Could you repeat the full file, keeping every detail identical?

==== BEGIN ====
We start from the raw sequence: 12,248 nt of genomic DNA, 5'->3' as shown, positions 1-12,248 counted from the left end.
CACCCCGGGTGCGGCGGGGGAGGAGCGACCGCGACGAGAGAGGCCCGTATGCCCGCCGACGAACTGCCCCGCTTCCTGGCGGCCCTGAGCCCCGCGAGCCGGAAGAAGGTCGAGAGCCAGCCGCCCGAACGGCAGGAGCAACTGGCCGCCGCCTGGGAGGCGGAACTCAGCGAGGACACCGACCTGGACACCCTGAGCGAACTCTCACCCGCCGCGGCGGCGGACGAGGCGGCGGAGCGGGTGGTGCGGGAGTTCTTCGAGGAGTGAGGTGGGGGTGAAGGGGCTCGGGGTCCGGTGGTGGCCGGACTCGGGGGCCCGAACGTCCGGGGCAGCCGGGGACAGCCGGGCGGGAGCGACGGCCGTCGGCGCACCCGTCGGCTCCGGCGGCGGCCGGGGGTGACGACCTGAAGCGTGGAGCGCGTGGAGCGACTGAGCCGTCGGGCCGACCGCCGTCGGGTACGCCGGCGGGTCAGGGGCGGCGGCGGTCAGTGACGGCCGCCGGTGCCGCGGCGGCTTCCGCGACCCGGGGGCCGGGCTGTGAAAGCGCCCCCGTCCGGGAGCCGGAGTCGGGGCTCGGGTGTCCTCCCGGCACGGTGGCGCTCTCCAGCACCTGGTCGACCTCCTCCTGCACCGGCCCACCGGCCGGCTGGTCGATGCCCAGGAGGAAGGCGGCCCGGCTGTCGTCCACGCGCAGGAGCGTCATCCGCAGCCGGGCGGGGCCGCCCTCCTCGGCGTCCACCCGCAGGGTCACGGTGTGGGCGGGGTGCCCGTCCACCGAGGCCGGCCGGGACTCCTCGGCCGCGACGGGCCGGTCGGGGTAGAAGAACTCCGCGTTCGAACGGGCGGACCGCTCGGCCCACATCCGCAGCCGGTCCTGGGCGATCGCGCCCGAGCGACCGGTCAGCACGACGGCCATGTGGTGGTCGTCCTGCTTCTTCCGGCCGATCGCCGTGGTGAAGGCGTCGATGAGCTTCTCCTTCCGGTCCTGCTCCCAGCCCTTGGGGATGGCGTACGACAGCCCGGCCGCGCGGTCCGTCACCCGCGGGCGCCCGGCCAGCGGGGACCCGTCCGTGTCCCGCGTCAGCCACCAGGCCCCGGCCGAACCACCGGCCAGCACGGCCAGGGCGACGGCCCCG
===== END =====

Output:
We start from the raw sequence: 12,248 nt of genomic DNA, 5'->3' as shown, positions 1-12,248 counted from the left end.
CACCCCGGGTGCGGCGGGGGAGGAGCGACCGCGACGAGAGAGGCCCGTATGCCCGCCGACGAACTGCCCCGCTTCCTGGCGGCCCTGAGCCCCGCGAGCCGGAAGAAGGTCGAGAGCCAGCCGCCCGAACGGCAGGAGCAACTGGCCGCCGCCTGGGAGGCGGAACTCAGCGAGGACACCGACCTGGACACCCTGAGCGAACTCTCACCCGCCGCGGCGGCGGACGAGGCGGCGGAGCGGGTGGTGCGGGAGTTCTTCGAGGAGTGAGGTGGGGGTGAAGGGGCTCGGGGTCCGGTGGTGGCCGGACTCGGGGGCCCGAACGTCCGGGGCAGCCGGGGACAGCCGGGCGGGAGCGACGGCCGTCGGCGCACCCGTCGGCTCCGGCGGCGGCCGGGGGTGACGACCTGAAGCGTGGAGCGCGTGGAGCGACTGAGCCGTCGGGCCGACCGCCGTCGGGTACGCCGGCGGGTCAGGGGCGGCGGCGGTCAGTGACGGCCGCCGGTGCCGCGGCGGCTTCCGCGACCCGGGGGCCGGGCTGTGAAAGCGCCCCCGTCCGGGAGCCGGAGTCGGGGCTCGGGTGTCCTCCCGGCACGGTGGCGCTCTCCAGCACCTGGTCGACCTCCTCCTGCACCGGCCCACCGGCCGGCTGGTCGATGCCCAGGAGGAAGGCGGCCCGGCTGTCGTCCACGCGCAGGAGCGTCATCCGCAGCCGGGCGGGGCCGCCCTCCTCGGCGTCCACCCGCAGGGTCACGGTGTGGGCGGGGTGCCCGTCCACCGAGGCCGGCCGGGACTCCTCGGCCGCGACGGGCCGGTCGGGGTAGAAGAACTCCGCGTTCGAACGGGCGGACCGCTCGGCCCACATCCGCAGCCGGTCCTGGGCGATCGCGCCCGAGCGACCGGTCAGCACGACGGCCATGTGGTGGTCGTCCTGCTTCTTCCGGCCGATCGCCGTGGTGAAGGCGTCGATGAGCTTCTCCTTCCGGTCCTGCTCCCAGCCCTTGGGGATGGCGTACGACAGCCCGGCCGCGCGGTCCGTCACCCGCGGGCGCCCGGCCAGCGGGGACCCGTCCGTGTCCCGCGTCAGCCACCAGGCCCCGGCCGAACCACCGGCCAGCACGGCCAGGGCGACGGCCCCG